Welcome to Coding for Wireless Channels


This is a 3-day course, covering the coding/decoding methods and emphasizing the aspects specific for the wireless communications. The goal is to provide understanding and insights into the fundamental aspects and modern developments of the coding theory and discuss their applicability in the challenges faced by the emerging wireless communication systems. Initially, fundamentals like modeling of noisy channels and limits on the rate of communication are covered, along with the coding requirements in wireless systems. We then present some of the most successful coding schemes that are results of recent research efforts. We also deal with the techniques relevant to the multiple access channels, inherent to wireless communications. Finally, we conclude the course with the presentation of the results from the emerging field of finite-blocklength information theory, relevant for short packet communications that are characteristic for machine-type services.

The course will bring knowledge on both mature solutions, already widely used today, and more cutting-edge solutions with high research activity.



  • Introduction and motivation: channel models, channel capacity, why do we need codes and how to use them, basics of coding and decoding algorithms.
  • Linear codes. Encoding, decoding and measures of reliability.
  • Convolutional codes, trellis representation and decoding on a trellis. Trellis coded modulation.
  • Introduction to codes-on-graphs and iterative decoding algorithms.
  • Turbo codes.
  • Coding for multiple access channels.
  • Coded random access.
  • Finite-blocklength information theory.
  • Coding for short-packets.



Basics of information theory and digital communications, probability theory, stochastic processes.

Learning objectives:

Understanding of classic information-theoretic models of wireless communications and of their limitations. Understanding of finite-blocklength information-theoretic models. Understanding and working knowledge of the relevant coding schemes: linear block- and convolutional-codes, codes-on-graphs, and iterative decoding algorithms.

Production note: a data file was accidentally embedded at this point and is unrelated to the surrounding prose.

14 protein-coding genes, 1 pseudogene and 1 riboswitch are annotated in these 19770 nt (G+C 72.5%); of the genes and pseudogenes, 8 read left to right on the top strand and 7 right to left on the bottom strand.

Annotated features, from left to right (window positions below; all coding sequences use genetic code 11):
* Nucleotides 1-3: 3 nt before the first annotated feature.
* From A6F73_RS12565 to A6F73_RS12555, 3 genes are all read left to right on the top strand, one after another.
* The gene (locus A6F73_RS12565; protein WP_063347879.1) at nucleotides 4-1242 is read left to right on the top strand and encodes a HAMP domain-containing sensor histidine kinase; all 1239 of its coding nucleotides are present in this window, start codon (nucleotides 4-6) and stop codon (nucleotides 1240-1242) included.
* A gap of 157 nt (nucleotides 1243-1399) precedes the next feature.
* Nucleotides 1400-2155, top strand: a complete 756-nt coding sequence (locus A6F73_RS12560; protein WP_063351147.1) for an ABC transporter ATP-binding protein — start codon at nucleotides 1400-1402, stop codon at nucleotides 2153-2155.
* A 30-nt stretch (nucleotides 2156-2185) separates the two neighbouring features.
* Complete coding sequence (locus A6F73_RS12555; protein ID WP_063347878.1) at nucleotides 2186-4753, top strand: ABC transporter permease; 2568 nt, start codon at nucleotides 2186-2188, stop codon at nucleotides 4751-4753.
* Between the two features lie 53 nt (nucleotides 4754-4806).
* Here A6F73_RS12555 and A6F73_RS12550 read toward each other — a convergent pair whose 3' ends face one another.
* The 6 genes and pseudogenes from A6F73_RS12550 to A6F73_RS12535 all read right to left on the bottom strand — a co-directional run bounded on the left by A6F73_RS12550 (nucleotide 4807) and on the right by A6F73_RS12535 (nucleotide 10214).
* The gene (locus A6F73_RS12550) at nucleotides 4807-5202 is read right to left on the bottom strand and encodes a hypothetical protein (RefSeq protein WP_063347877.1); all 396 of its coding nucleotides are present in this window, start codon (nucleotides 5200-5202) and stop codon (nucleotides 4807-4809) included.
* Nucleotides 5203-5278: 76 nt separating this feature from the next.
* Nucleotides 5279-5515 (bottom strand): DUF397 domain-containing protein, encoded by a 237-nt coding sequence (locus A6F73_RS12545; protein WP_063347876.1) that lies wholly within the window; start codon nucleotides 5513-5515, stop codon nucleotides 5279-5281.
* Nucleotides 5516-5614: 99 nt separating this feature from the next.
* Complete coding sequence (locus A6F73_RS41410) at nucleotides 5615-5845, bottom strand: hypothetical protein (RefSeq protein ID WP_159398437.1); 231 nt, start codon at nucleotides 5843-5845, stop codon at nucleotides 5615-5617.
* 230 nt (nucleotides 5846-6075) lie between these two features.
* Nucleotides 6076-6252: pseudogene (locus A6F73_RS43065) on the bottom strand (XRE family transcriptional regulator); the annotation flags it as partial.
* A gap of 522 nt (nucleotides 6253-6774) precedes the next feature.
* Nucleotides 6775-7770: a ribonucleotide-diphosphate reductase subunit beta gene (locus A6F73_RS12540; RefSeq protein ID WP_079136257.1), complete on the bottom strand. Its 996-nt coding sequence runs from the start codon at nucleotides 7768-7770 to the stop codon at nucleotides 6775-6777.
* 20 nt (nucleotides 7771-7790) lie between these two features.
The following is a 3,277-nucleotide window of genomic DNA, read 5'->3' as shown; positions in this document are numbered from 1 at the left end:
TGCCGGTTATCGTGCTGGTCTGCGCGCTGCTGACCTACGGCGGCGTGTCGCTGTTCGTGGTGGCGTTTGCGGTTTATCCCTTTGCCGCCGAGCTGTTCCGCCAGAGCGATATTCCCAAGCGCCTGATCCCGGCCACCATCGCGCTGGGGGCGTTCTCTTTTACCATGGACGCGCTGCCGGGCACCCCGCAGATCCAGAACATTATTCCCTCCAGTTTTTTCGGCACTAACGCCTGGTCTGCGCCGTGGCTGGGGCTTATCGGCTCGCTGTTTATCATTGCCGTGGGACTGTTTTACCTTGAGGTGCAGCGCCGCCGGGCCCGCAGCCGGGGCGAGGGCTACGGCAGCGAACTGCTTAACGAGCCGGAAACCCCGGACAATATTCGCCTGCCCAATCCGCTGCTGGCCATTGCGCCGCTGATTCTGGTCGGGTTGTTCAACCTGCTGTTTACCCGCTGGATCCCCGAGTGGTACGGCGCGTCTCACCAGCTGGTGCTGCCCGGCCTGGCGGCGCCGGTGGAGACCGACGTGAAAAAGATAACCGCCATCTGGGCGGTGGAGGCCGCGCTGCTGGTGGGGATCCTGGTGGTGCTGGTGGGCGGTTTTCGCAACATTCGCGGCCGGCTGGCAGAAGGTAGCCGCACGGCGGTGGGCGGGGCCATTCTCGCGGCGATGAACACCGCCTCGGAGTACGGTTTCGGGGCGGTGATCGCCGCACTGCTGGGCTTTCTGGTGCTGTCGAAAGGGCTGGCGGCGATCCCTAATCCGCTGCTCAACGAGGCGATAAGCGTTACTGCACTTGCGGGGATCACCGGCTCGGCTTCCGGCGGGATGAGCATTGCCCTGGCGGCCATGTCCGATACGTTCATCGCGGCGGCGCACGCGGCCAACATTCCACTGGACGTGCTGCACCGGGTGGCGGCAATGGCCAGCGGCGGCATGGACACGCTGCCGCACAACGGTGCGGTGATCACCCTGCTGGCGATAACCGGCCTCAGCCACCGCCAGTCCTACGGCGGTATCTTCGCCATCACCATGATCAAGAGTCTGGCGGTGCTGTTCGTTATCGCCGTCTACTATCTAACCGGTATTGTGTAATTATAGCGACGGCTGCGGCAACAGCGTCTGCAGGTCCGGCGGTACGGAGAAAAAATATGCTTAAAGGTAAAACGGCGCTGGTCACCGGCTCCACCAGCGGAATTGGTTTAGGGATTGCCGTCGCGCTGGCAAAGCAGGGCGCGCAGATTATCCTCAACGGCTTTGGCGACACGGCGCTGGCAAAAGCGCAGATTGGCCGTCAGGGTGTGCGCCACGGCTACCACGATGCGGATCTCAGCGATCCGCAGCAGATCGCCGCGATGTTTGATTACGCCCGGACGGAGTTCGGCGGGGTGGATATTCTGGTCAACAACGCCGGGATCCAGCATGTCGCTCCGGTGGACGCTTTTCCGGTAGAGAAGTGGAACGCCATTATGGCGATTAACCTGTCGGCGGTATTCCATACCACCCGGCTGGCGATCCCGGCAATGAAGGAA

Teaching methods:

Lectures. Presentations by students.


Criteria for assessment:

The attendees will be assessed based on the presentation of the beforehand assigned topics.

Key literature:

  • KTH – Coding for wireless communications, course notes
  • Georg Böcherer – Lecture Notes on Channel Coding, https://arxiv.org/pdf/1607.00974v1.pdf
  • V. Guruswami – Introduction to coding, course notes
  • B. Sklar – Digital Communications: fundamentals and applications, Prentice Hall, 2001
  • David J. C. MacKay, Information Theory, Inference & Learning Algorithms, Cambridge University Press, 2003
  • E. Biglieri, Coding for Wireless Channels, Springer 2007
  • T. Richardson, R. Urbanke, Modern Coding Theory, Cambridge University Press 2008
  • Y. Polyanskiy, H. V. Poor and S. Verdú, "Channel coding rate in the finite blocklength regime," IEEE Trans. Inf. Theory, vol. 56, no. 5, pp. 2307-2359, May 2010.

Organizer: Associate Professor Cedomir Stefanovic cs@es.aau.dk

Lecturers: Cedomir Stefanovic, Kasper Fløe Trillingsgaard, Petar Popovski

ECTS: 1.5

Time: 12-14 November 2018

Place: Copenhagen Campus

Zip code: 


Number of seats: 15

Deadline: 22 October 2018

Important information concerning PhD courses 
We have over some time experienced problems with no-show for both project and general courses. It has now reached a point where we are forced to take action. Therefore, the Doctoral School has decided to introduce a no-show fee of DKK 5,000 for each course where the student does not show up. Cancellations are accepted no later than 2 weeks before start of the course. Registered illness is of course an acceptable reason for not showing up on those days. Furthermore, all courses open for registration approximately three months before start. This can hopefully also provide new students a chance to register for courses during the year. We look forward to your registrations.